where lake water kissed burnt sand
lone pine in red clay










-posted on red Ravine, Thursday, August 21st, 2008

-related to post:  haiku (one-a-day)

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Planting The Seed, stained glass, Minneapolis, Minnesota, August 2007, photo © 2007 by QuoinMonkey. All rights reserved.

Planting The Seed, Lightpainting Series, stained glass window, Minneapolis, Minnesota, August 2007, photo © 2007 by QuoinMonkey. All rights reserved.

 
 

When I walked out into the sub-zero temperatures yesterday to warm up my car, a piece by NPR’s Enrique Rivera poured out of the Alpine radio speakers. Rubbing my hands together, and pulling the end of a wool cap down over my neck, I stared off into the distance at a couple of squirrels playing tag on an old growth oak, and listened to Enrique Rivera.

His family is from El Salvador, and in his research he had stumbled on a yellowed piece of paper, a poem about red spring lilies that his grandmother had written for Martin Luther King. The discovery led him to contemplate King’s influence on the Latino community. As I listened, I thought about what Martin Luther King means to me.

I’m old enough to remember his speeches on TV, graphic black and white photographs in Life magazine, and the sad day in 1968 at the Lorraine Motel in Memphis (now the National Civil Rights Museum) when King was assassinated. Regardless of where you lived in this country, who you were, or what you believed, the way Martin Luther King lived his life, impacted your own.

I honor Martin Luther King Day by remembering the past, and pulling it into the present as a reminder. Not only the power of the March on Washington in August 1963, and King’s I Have a Dream address, but the efforts of others to bring to light injustices in the history of my own state of Minnesota (Clayton Jackson McGhie in Duluth in 1920 or the Mankato 38 in 1862). I remember my tumultuous teenage years in the late 60’s and early 70’s, the Women’s MovementStonewall and Harvey Milk. Or the efforts of women like Emma Lazarus.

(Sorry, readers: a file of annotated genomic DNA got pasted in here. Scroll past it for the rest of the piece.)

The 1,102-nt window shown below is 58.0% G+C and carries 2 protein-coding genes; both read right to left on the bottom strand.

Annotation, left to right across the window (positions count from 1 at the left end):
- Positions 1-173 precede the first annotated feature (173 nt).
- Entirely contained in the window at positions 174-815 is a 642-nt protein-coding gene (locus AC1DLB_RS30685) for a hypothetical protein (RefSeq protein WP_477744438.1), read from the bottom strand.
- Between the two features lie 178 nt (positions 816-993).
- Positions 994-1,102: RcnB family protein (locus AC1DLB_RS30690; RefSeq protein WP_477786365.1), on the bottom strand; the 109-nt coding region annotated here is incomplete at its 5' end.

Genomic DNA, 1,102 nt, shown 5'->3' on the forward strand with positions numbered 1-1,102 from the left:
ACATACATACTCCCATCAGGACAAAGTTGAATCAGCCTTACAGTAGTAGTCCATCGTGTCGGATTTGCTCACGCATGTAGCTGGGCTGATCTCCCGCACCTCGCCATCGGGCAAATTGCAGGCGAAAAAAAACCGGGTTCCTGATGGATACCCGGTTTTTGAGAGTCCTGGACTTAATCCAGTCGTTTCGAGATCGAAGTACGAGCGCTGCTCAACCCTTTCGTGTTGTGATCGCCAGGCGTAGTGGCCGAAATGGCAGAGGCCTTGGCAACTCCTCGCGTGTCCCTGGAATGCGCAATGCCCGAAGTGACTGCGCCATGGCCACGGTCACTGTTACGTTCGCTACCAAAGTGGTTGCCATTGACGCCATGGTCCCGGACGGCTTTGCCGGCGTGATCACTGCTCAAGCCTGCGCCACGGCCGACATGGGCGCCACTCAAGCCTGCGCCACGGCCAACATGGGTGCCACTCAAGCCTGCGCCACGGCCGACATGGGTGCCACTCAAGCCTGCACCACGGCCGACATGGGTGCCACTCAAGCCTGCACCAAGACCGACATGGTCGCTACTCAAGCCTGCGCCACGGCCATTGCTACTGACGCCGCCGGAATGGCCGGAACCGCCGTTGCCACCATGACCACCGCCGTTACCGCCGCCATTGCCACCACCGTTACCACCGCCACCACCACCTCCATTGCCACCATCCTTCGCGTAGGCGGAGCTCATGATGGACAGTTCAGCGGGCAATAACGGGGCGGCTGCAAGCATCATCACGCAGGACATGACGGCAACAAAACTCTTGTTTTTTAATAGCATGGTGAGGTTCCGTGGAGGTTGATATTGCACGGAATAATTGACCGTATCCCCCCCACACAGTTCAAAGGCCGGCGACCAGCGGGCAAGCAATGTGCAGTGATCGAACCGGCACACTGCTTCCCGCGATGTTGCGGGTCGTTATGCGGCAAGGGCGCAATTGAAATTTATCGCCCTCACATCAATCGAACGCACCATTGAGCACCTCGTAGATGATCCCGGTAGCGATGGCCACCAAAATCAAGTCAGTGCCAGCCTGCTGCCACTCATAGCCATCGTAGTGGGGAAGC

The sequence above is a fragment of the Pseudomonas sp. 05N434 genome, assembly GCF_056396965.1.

Martin Luther King brought awareness to all of our civil rights. That’s what great leaders do. He spoke for all of us. And reminded us that it is our silence that we should fear:

In the End, we will remember not the words of our enemies, but the silence of our friends.

-Martin Luther King, Jr.

No one wants to be silenced. As writers and artists, we work to find our voices every day. Many who have spoken out or taken action against what they see as unjust, have paid a high price. Martin Luther King was one such man.

 
 

Planting The Seed, Lightpainting Series, stained glass, Minneapolis, Minnesota, August 2007,photo © 2007 by QuoinMonkey. All rights reserved.       Planting The Seed, Lightpainting Series, stained glass, Minneapolis, Minnesota, August 2007,photo © 2007 by QuoinMonkey. All rights reserved.       Planting The Seed, Lightpainting Series, stained glass, Minneapolis, Minnesota, August 2007,photo © 2007 by QuoinMonkey. All rights reserved.       Planting The Seed, Lightpainting Series, stained glass, Minneapolis, Minnesota, August 2007,photo © 2007 by QuoinMonkey. All rights reserved.      

 
 

For the Writing Topic this week, write everything you know about Martin Luther King. How old were you when he died, or were you even born? How does your family speak of his legacy; how did they see him in the 1950’s and 60’s. Is there any way that Martin Luther King has changed your life? How has he broken open stereotypes or paved the way for acceptance of your own differences.

 

Do a 15 minute Writing Practice that begins:

I Remember Martin Luther King…

Reverse it. Do another 15 minute Practice:

I Don’t Remember Martin Luther King….

If you get stuck, go to one of the links in this piece. Listen to Enrique Rivera’s commentary on his grandmother who was a writer and artist. Check out the links for Emma Lazarus, Stonewall, Duluth, or Mankato.

Think of conversations/controversies about civil or human rights in your own hometown. Your own family. What about those close to you, people you love, who live a different lifestyle and have opened your mind (and your heart) to a new definition of human rights.

Write everything you know about Martin Luther King.

-posted on red Ravine, Martin Luther King Day, Monday, January 21st, 2008